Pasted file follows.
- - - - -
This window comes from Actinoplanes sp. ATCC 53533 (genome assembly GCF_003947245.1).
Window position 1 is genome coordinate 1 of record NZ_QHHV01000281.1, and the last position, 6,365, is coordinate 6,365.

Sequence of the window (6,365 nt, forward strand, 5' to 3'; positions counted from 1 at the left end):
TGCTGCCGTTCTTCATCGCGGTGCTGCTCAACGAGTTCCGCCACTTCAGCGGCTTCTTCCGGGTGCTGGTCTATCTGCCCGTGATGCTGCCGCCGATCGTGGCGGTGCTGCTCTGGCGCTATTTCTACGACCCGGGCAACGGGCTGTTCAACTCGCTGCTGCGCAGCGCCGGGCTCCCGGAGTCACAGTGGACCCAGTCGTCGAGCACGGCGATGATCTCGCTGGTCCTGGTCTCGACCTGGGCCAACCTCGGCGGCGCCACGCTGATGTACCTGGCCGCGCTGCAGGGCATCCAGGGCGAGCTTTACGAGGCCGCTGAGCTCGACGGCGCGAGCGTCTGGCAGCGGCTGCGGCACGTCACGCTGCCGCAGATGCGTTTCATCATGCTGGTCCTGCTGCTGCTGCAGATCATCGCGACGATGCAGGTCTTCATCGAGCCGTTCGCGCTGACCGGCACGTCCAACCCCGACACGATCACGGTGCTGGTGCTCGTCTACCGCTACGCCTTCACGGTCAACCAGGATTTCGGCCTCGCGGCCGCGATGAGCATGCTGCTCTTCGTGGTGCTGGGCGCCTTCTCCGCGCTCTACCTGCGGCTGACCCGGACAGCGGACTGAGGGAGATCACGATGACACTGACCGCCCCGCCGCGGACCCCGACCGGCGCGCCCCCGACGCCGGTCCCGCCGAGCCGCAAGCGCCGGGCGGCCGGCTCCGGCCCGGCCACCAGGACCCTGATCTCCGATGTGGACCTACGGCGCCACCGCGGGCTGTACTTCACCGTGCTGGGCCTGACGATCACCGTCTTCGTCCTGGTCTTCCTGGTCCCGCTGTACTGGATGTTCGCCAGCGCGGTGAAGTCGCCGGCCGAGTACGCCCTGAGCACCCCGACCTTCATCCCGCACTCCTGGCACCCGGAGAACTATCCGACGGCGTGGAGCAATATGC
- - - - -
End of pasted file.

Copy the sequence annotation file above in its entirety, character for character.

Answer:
This window comes from Actinoplanes sp. ATCC 53533 (genome assembly GCF_003947245.1).
Window position 1 is genome coordinate 1 of record NZ_QHHV01000281.1, and the last position, 6,365, is coordinate 6,365.

Sequence of the window (6,365 nt, forward strand, 5' to 3'; positions counted from 1 at the left end):
TGCTGCCGTTCTTCATCGCGGTGCTGCTCAACGAGTTCCGCCACTTCAGCGGCTTCTTCCGGGTGCTGGTCTATCTGCCCGTGATGCTGCCGCCGATCGTGGCGGTGCTGCTCTGGCGCTATTTCTACGACCCGGGCAACGGGCTGTTCAACTCGCTGCTGCGCAGCGCCGGGCTCCCGGAGTCACAGTGGACCCAGTCGTCGAGCACGGCGATGATCTCGCTGGTCCTGGTCTCGACCTGGGCCAACCTCGGCGGCGCCACGCTGATGTACCTGGCCGCGCTGCAGGGCATCCAGGGCGAGCTTTACGAGGCCGCTGAGCTCGACGGCGCGAGCGTCTGGCAGCGGCTGCGGCACGTCACGCTGCCGCAGATGCGTTTCATCATGCTGGTCCTGCTGCTGCTGCAGATCATCGCGACGATGCAGGTCTTCATCGAGCCGTTCGCGCTGACCGGCACGTCCAACCCCGACACGATCACGGTGCTGGTGCTCGTCTACCGCTACGCCTTCACGGTCAACCAGGATTTCGGCCTCGCGGCCGCGATGAGCATGCTGCTCTTCGTGGTGCTGGGCGCCTTCTCCGCGCTCTACCTGCGGCTGACCCGGACAGCGGACTGAGGGAGATCACGATGACACTGACCGCCCCGCCGCGGACCCCGACCGGCGCGCCCCCGACGCCGGTCCCGCCGAGCCGCAAGCGCCGGGCGGCCGGCTCCGGCCCGGCCACCAGGACCCTGATCTCCGATGTGGACCTACGGCGCCACCGCGGGCTGTACTTCACCGTGCTGGGCCTGACGATCACCGTCTTCGTCCTGGTCTTCCTGGTCCCGCTGTACTGGATGTTCGCCAGCGCGGTGAAGTCGCCGGCCGAGTACGCCCTGAGCACCCCGACCTTCATCCCGCACTCCTGGCACCCGGAGAACTATCCGACGGCGTGGAGCAATATGC